There were a few who did in fact seem interested and of course I offered this forum to them. Too bad my printer is broken other-wise Iwould have passed out some of those PA Gun Right filers. I'll get that remedied soon.

    There arein fact people here in my area who are well versed in open and concealed carry andmuch better then I am atdefending our rights. They are very proactive and great 2nd amendment defenders. I just recently met such a group.

    All this is still new to me and I'm just nowbeginning toinvolve myselfand plan on attendingmore local eventsin the near future.

    Thanks for the good advice shad0wfax.





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    I find it surprising that such items were discussed in a "First Steps" course. It sounds more appropriate for a CC permit class, than for a "First Steps" course.

    I would guess that the reasonable explanation of the source for the "carry options" portion is a personal viewpoint of the instructor. It may be an idea to contact the NRA to see if the material presented is part of the course curriculum or only personal opinion of the instructor. You can check the NRA training webpages, and contact the NRA Training Counselor in your area for information also.
    "Those who would give up essential liberty to purchase a little temporary safety deserve neither liberty nor safety." Benjamin Franklin

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    Wow I guess I lucked out with my instructor a few years ago. He gave us the low down on both carry types, Open and Concealed. Later I found out that he is one of the officers of a local group called VCDL (Virginia Citizens Defense League). Not all NRA instructors are created equal .

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    wrightme wrote:
    I find it surprising that such items were discussed in a "First Steps" course. It sounds more appropriate for a CC permit class, than for a "First Steps" course.

    I would guess that the reasonable explanation of the source for the "carry options" portion is a personal viewpoint of the instructor. It may be an idea to contact the NRA to see if the material presented is part of the course curriculum or only personal opinion of the instructor. You can check the NRA training webpages, and contact the NRA Training Counselor in your area for information also.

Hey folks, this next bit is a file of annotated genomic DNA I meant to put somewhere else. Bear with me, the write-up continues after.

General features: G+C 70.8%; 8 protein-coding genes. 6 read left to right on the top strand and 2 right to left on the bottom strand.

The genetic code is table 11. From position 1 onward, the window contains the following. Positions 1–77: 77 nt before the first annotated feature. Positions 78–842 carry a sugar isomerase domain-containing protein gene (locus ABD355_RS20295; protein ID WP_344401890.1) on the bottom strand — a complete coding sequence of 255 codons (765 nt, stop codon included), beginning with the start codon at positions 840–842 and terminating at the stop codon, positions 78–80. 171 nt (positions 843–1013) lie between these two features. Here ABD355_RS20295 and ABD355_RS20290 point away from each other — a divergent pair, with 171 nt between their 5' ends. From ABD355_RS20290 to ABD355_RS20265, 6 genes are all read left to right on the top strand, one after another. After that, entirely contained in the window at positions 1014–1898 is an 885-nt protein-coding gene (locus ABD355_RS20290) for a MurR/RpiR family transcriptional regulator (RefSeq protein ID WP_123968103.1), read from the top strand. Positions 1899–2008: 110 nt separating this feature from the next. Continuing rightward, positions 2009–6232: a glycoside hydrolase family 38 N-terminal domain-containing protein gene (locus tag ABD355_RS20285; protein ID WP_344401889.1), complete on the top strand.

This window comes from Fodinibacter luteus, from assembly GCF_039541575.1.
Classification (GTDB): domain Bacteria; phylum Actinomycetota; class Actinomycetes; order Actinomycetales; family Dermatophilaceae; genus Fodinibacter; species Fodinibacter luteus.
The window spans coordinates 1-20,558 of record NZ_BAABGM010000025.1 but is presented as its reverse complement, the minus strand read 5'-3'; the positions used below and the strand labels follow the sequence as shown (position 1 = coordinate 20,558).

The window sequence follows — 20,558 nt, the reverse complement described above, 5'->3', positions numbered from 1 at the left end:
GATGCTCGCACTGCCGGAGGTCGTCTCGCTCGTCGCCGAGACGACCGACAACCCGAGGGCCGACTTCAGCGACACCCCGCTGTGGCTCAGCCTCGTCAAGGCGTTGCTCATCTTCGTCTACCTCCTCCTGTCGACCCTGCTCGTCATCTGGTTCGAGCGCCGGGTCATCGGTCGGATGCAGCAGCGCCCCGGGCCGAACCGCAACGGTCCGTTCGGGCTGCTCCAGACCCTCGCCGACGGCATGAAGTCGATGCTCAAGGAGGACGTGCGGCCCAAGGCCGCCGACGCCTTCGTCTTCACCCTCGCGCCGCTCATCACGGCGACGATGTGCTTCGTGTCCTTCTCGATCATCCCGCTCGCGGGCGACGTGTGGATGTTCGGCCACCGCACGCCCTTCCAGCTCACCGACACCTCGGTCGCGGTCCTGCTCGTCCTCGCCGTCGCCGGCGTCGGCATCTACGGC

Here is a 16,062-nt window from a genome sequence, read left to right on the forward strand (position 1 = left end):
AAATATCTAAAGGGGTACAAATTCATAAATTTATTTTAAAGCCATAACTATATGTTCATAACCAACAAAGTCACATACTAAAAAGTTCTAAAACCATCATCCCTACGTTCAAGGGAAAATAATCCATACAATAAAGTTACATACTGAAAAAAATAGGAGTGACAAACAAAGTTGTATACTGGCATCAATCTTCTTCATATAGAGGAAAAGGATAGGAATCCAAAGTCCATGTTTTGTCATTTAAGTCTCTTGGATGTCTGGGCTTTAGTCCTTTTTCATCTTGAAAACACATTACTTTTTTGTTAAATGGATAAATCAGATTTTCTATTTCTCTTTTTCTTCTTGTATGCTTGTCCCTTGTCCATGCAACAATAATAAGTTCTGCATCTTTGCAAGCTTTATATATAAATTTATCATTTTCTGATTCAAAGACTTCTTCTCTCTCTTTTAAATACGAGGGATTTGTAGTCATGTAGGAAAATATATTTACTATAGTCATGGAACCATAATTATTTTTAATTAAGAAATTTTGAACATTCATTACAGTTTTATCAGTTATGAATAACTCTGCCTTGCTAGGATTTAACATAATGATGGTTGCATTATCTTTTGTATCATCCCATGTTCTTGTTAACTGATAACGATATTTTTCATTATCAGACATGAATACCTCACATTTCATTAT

It was the first time I've ever attended any type of firearm training class since the early eighties when I was in the US Army, so I wasn't surprised that it was discussed.I'mjust not real surewhatis or isn't appropriate to teach, or even if there is such a thing. Though one thing I am sure about is that Open Carry is alegal way tocarry (with or) without aLTCFhere in PA (must have one to carry in Philadelphia), though of course there are limitations either way -- which in my opinion should be abolished.

    This is whyI didn't think it odd or inappropriate thatthe instructortouched base on "how to carry". Maybe it's not something on the NRA "First Step" to-dobooks but perhaps it was mentioned only because a student askedwhat type of holsterto use and the instructor said he would go over that later in class. Whenthe instructor finally didit was only abouta one minute instruction.In that minute it was said that you have to conceal carry, as ifit were the gospel and the only possible way to carry. Other then this there was a prior indirect mention of conceal carry.

    The instructor was telling us a story of how his son had a gun on his hip and suddenly realized that it was in plain view. He emphasized how his son quickly covered the gun,as if he wasinfear that someone may see it and seconds away from a nuclear melt down.It must have beena real intense heartrending nail biting experience I'm sure. :quirky


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    As a certified NRA instructor for handguns and self defense, I can assure you that this instructor was not following NRA guidelines. In the first place, as was said above, carry options are not part of the "First Steps" lesson plans at all. The instructor is free to offer his opinion, of course, but it must be presented as such.

    The First Steps class is simply an introduction to the handgun and safety, nothing more. It should never be regarded as sufficient training for either carrying or self defense.

    The laws regarding self defense, etc. are not a part of this course and it is vital that each person who carries a gun knows the legal and ethical requirements backwards and forward!

    If anyone has this kind of experience with an NRA course or instructor, it is so important to let the NRA know about it. Our training program is only as good as all of us make it. A problem that is not identified cannot be corrected.

    I'm just a nobody local instructor, but please let me know if I can help. I have no problem rocking boats and kicking up a stink.


    I will not knowingly initiate force. I am a self owner.